Skip the poems and enjoy the cheerful artwork and entertaining prose.

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IMAGINE THE MOON

A PRIMER OF FULL MOON NAMES

From January’s Wolf Moon to December’s Cold Moon, a survey of moon monikers.

Each of the 12 moons is given a double-page spread that features a watercolor illustration, a couplet, and a column of text. The name of each month’s moon leads to several lively, informative paragraphs, sometimes directly related to the moon’s name—as with Worm Moon, Sturgeon Moon, and Buck Moon—and sometimes not. For example, the Wolf Moon column segues from the sound of a wolf howling to a short list of songs about the moon, then to a historical note about cosmic microwave background radiation—the “birthday song” of the universe. Had the couplets been strong, they might serve preschool readers as an alternative to these relatively lengthy passages. However, they offer little more than either stumbling near rhymes or smooth banality, as in “Pink Moon / blooms in the April sky, / promises of spring tucked on high.” Most illustrations are far superior to those in the similarly themed Full Moon Lore, by Ellen Wahi and illustrated by Ashley Stewart (2017), despite some awkwardly rendered mammals. The strength of the book lies in the choices and organization of the prose text. Even adults will be charmed by the deft combination of science, mythology, humor, and agricultural facts, though readers will search largely in vain for specific cultural notes as to the individual moons’ names.

Skip the poems and enjoy the cheerful artwork and entertaining prose. (Informational picture book. 4-9)

Pub Date: May 10, 2017

ISBN: 978-1-945268-02-1

Page Count: 32

Publisher: Plum Street Publishers

Review Posted Online: March 6, 2017

Kirkus Reviews Issue: March 15, 2017

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Whimsy, intelligence, and a subtle narrative thread make this rise to the top of a growing list of self-love titles.

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YOU MATTER

Employing a cast of diverse children reminiscent of that depicted in Another (2019), Robinson shows that every living entity has value.

After opening endpapers that depict an aerial view of a busy playground, the perspective shifts to a black child, ponytails tied with beaded elastics, peering into a microscope. So begins an exercise in perspective. From those bits of green life under the lens readers move to “Those who swim with the tide / and those who don’t.” They observe a “pest”—a mosquito biting a dinosaur, a “really gassy” planet, and a dog whose walker—a child in a pink hijab—has lost hold of the leash. Periodically, the examples are validated with the titular refrain. Textured paint strokes and collage elements contrast with uncluttered backgrounds that move from white to black to white. The black pages in the middle portion foreground scenes in space, including a black astronaut viewing Earth; the astronaut is holding an image of another black youngster who appears on the next spread flying a toy rocket and looking lonely. There are many such visual connections, creating emotional interest and invitations for conversation. The story’s conclusion spins full circle, repeating opening sentences with new scenarios. From the microscopic to the cosmic, word and image illuminate the message without a whiff of didacticism.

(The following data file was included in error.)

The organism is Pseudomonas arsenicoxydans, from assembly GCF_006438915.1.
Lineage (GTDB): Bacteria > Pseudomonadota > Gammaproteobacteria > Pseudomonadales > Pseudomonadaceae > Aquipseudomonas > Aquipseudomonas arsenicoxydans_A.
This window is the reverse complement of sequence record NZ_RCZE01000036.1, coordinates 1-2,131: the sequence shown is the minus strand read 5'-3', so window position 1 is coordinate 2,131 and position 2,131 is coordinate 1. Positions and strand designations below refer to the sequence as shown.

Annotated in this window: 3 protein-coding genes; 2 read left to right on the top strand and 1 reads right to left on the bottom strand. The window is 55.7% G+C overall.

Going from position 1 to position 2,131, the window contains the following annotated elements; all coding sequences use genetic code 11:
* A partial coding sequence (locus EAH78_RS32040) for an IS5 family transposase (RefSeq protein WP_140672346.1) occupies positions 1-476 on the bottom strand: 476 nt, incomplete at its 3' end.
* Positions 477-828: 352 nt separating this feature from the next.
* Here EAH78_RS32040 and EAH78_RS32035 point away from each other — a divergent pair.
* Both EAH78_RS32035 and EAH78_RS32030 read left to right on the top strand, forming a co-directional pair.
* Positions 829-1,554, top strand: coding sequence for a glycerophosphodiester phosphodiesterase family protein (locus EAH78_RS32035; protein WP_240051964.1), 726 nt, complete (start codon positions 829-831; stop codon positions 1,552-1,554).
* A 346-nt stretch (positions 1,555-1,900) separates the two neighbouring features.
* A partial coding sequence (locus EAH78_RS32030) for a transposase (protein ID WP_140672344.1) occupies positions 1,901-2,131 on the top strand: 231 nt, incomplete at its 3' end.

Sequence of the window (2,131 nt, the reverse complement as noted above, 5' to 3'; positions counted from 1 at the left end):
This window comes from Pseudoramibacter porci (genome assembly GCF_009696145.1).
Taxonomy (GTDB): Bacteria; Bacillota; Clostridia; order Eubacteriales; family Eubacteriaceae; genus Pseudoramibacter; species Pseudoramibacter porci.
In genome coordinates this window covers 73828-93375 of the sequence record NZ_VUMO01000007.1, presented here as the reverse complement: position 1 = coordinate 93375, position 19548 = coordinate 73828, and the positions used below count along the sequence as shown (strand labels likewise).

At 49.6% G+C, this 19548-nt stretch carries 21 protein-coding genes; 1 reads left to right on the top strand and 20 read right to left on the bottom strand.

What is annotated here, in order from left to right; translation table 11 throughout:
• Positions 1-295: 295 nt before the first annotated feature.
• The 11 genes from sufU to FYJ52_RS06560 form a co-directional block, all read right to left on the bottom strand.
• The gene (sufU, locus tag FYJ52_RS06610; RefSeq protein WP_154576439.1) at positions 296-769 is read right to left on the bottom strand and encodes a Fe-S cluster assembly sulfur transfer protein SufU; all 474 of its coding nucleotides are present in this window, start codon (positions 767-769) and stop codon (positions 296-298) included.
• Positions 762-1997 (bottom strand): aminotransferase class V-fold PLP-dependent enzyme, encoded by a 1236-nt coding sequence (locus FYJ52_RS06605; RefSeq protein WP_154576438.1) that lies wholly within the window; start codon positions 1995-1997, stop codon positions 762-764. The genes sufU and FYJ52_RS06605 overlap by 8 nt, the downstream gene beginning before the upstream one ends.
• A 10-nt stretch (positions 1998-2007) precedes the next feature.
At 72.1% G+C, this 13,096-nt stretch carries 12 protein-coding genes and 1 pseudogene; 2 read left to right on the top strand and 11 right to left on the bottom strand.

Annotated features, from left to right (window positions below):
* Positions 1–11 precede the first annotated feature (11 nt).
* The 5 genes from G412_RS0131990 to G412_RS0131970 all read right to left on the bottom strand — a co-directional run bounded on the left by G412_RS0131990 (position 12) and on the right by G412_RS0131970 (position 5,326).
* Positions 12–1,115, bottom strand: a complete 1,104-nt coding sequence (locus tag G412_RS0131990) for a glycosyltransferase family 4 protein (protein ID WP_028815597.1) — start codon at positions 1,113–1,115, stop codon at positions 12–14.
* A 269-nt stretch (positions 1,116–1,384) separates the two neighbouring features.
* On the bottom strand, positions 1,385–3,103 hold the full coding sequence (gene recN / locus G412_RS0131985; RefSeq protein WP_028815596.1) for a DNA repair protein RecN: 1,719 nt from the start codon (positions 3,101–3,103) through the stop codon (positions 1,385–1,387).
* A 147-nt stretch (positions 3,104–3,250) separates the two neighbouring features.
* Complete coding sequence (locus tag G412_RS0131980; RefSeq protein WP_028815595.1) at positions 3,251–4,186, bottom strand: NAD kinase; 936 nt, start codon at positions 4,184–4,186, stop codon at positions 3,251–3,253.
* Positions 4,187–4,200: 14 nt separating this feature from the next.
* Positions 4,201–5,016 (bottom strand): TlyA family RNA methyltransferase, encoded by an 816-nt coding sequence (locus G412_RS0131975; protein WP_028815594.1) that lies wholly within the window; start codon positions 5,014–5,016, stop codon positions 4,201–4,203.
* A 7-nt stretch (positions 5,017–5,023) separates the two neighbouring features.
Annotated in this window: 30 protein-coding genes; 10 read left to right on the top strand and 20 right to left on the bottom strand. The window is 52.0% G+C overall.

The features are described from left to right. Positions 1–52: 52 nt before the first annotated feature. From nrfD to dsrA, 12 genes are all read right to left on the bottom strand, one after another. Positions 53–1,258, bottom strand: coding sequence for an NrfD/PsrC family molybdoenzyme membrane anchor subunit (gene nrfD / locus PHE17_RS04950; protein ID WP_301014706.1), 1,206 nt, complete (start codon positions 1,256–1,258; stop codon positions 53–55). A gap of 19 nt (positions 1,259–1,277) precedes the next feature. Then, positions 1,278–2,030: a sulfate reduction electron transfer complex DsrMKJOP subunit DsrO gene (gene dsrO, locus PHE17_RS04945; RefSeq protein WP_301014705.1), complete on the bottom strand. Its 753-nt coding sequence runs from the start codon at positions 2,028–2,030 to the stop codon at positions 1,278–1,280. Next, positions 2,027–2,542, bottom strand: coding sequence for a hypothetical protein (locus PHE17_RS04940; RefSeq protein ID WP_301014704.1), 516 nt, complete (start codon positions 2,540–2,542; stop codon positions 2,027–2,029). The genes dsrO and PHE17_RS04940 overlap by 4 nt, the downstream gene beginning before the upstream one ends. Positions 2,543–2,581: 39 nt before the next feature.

Whimsy, intelligence, and a subtle narrative thread make this rise to the top of a growing list of self-love titles. (Picture book. 4-7)

Pub Date: June 2, 2020

ISBN: 978-1-5344-2169-1

Page Count: 40

Publisher: Atheneum

Review Posted Online: March 15, 2020

Kirkus Reviews Issue: April 1, 2020

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Cool and stylish.

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ADA TWIST, SCIENTIST

Her intellectual curiosity is surpassed only by her passion for science. But what to do about her messy experiments?

Ada is speechless until she turns 3. But once she learns how to break out of her crib, there’s no stopping the kinky-haired, brown-skinned girl. “She tore through the house on a fact-finding spree.” When she does start speaking, her favorite words are “why,” “how,” and “when.” Her parents, a fashion-forward black couple who sport a variety of trendy outfits, are dumbfounded, and her older brother can only point at her in astonishment. She amazes her friends with her experiments. Ada examines all the clocks in the house, studies the solar system, and analyzes all the smells she encounters. Fortunately, her parents stop her from putting the cat in the dryer, sending her instead to the Thinking Chair. But while there, she covers the wall with formulae. What can her parents do? Instead of punishing her passion, they decide to try to understand it. “It’s all in the heart of a young scientist.” Though her plot is negligible—Ada’s parents arguably change more than she does—Beaty delightfully advocates for girls in science in her now-trademark crisply rhyming text. Roberts’ illustrations, in watercolor, pen, and ink, manage to be both smart and silly; the page compositions artfully evoke the tumult of Ada’s curiosity, filling white backgrounds with questions and clutter.

Cool and stylish. (Picture book. 5-8)

Pub Date: Sept. 6, 2016

ISBN: 978-1-4197-2137-3

Page Count: 32

Publisher: Abrams

Review Posted Online: July 2, 2016

Kirkus Reviews Issue: July 15, 2016

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